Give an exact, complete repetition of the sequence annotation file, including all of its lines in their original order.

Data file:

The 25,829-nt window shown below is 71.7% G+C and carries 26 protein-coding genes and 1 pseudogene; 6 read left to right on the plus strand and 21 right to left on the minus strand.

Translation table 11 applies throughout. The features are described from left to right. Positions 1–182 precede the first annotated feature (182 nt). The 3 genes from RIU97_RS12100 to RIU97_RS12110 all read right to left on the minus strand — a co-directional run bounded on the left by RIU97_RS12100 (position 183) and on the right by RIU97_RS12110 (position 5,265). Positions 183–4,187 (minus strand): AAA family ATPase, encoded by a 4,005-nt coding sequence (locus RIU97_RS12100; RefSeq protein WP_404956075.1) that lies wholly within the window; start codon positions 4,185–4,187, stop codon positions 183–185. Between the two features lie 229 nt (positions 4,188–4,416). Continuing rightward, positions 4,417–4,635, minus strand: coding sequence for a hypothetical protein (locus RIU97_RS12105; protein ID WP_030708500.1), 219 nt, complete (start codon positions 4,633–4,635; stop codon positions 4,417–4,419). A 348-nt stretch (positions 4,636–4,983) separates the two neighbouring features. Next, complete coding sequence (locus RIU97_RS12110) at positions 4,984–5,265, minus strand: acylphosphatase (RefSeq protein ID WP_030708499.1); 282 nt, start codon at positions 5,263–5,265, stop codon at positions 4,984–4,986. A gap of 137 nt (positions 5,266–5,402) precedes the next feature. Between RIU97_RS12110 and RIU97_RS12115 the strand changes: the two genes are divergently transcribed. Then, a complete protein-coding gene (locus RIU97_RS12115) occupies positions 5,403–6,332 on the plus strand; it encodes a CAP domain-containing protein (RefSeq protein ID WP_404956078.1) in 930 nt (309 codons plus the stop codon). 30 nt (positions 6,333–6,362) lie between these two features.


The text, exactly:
The 25,829-nt window shown below is 71.7% G+C and carries 26 protein-coding genes and 1 pseudogene; 6 read left to right on the plus strand and 21 right to left on the minus strand.

Translation table 11 applies throughout. The features are described from left to right. Positions 1–182 precede the first annotated feature (182 nt). The 3 genes from RIU97_RS12100 to RIU97_RS12110 all read right to left on the minus strand — a co-directional run bounded on the left by RIU97_RS12100 (position 183) and on the right by RIU97_RS12110 (position 5,265). Positions 183–4,187 (minus strand): AAA family ATPase, encoded by a 4,005-nt coding sequence (locus RIU97_RS12100; RefSeq protein WP_404956075.1) that lies wholly within the window; start codon positions 4,185–4,187, stop codon positions 183–185. Between the two features lie 229 nt (positions 4,188–4,416). Continuing rightward, positions 4,417–4,635, minus strand: coding sequence for a hypothetical protein (locus RIU97_RS12105; protein ID WP_030708500.1), 219 nt, complete (start codon positions 4,633–4,635; stop codon positions 4,417–4,419). A 348-nt stretch (positions 4,636–4,983) separates the two neighbouring features. Next, complete coding sequence (locus RIU97_RS12110) at positions 4,984–5,265, minus strand: acylphosphatase (RefSeq protein ID WP_030708499.1); 282 nt, start codon at positions 5,263–5,265, stop codon at positions 4,984–4,986. A gap of 137 nt (positions 5,266–5,402) precedes the next feature. Between RIU97_RS12110 and RIU97_RS12115 the strand changes: the two genes are divergently transcribed. Then, a complete protein-coding gene (locus RIU97_RS12115) occupies positions 5,403–6,332 on the plus strand; it encodes a CAP domain-containing protein (RefSeq protein ID WP_404956078.1) in 930 nt (309 codons plus the stop codon). 30 nt (positions 6,333–6,362) lie between these two features.